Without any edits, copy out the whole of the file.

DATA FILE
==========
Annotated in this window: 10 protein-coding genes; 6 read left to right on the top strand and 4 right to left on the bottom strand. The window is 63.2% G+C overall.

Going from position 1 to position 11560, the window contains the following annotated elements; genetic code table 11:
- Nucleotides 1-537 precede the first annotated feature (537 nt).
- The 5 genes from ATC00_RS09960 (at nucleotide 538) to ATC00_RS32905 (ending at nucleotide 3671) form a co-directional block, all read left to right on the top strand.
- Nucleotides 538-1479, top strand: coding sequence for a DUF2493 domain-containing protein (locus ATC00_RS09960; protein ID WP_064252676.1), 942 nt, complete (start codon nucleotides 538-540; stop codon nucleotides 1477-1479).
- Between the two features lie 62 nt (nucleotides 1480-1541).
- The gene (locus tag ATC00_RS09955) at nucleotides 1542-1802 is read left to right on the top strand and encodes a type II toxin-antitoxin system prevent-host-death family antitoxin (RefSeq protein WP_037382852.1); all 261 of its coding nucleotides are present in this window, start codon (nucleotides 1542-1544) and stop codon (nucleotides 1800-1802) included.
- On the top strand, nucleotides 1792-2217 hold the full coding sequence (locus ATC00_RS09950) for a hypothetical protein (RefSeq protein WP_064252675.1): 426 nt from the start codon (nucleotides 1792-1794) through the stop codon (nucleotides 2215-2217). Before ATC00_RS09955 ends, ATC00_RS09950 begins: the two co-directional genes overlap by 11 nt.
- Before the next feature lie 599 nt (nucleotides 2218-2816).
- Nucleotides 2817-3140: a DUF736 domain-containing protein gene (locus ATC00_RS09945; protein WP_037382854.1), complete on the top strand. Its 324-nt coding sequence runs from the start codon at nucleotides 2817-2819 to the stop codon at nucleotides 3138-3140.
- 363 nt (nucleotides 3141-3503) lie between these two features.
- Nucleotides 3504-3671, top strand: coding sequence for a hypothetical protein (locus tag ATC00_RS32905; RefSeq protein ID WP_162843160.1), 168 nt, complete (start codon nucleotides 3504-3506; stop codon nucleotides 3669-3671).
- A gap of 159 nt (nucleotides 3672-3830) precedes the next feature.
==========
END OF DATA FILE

Annotated in this window: 10 protein-coding genes; 6 read left to right on the top strand and 4 right to left on the bottom strand. The window is 63.2% G+C overall.

Going from position 1 to position 11560, the window contains the following annotated elements; genetic code table 11:
- Nucleotides 1-537 precede the first annotated feature (537 nt).
- The 5 genes from ATC00_RS09960 (at nucleotide 538) to ATC00_RS32905 (ending at nucleotide 3671) form a co-directional block, all read left to right on the top strand.
- Nucleotides 538-1479, top strand: coding sequence for a DUF2493 domain-containing protein (locus ATC00_RS09960; protein ID WP_064252676.1), 942 nt, complete (start codon nucleotides 538-540; stop codon nucleotides 1477-1479).
- Between the two features lie 62 nt (nucleotides 1480-1541).
- The gene (locus tag ATC00_RS09955) at nucleotides 1542-1802 is read left to right on the top strand and encodes a type II toxin-antitoxin system prevent-host-death family antitoxin (RefSeq protein WP_037382852.1); all 261 of its coding nucleotides are present in this window, start codon (nucleotides 1542-1544) and stop codon (nucleotides 1800-1802) included.
- On the top strand, nucleotides 1792-2217 hold the full coding sequence (locus ATC00_RS09950) for a hypothetical protein (RefSeq protein WP_064252675.1): 426 nt from the start codon (nucleotides 1792-1794) through the stop codon (nucleotides 2215-2217). Before ATC00_RS09955 ends, ATC00_RS09950 begins: the two co-directional genes overlap by 11 nt.
- Before the next feature lie 599 nt (nucleotides 2218-2816).
- Nucleotides 2817-3140: a DUF736 domain-containing protein gene (locus ATC00_RS09945; protein WP_037382854.1), complete on the top strand. Its 324-nt coding sequence runs from the start codon at nucleotides 2817-2819 to the stop codon at nucleotides 3138-3140.
- 363 nt (nucleotides 3141-3503) lie between these two features.
- Nucleotides 3504-3671, top strand: coding sequence for a hypothetical protein (locus tag ATC00_RS32905; RefSeq protein ID WP_162843160.1), 168 nt, complete (start codon nucleotides 3504-3506; stop codon nucleotides 3669-3671).
- A gap of 159 nt (nucleotides 3672-3830) precedes the next feature.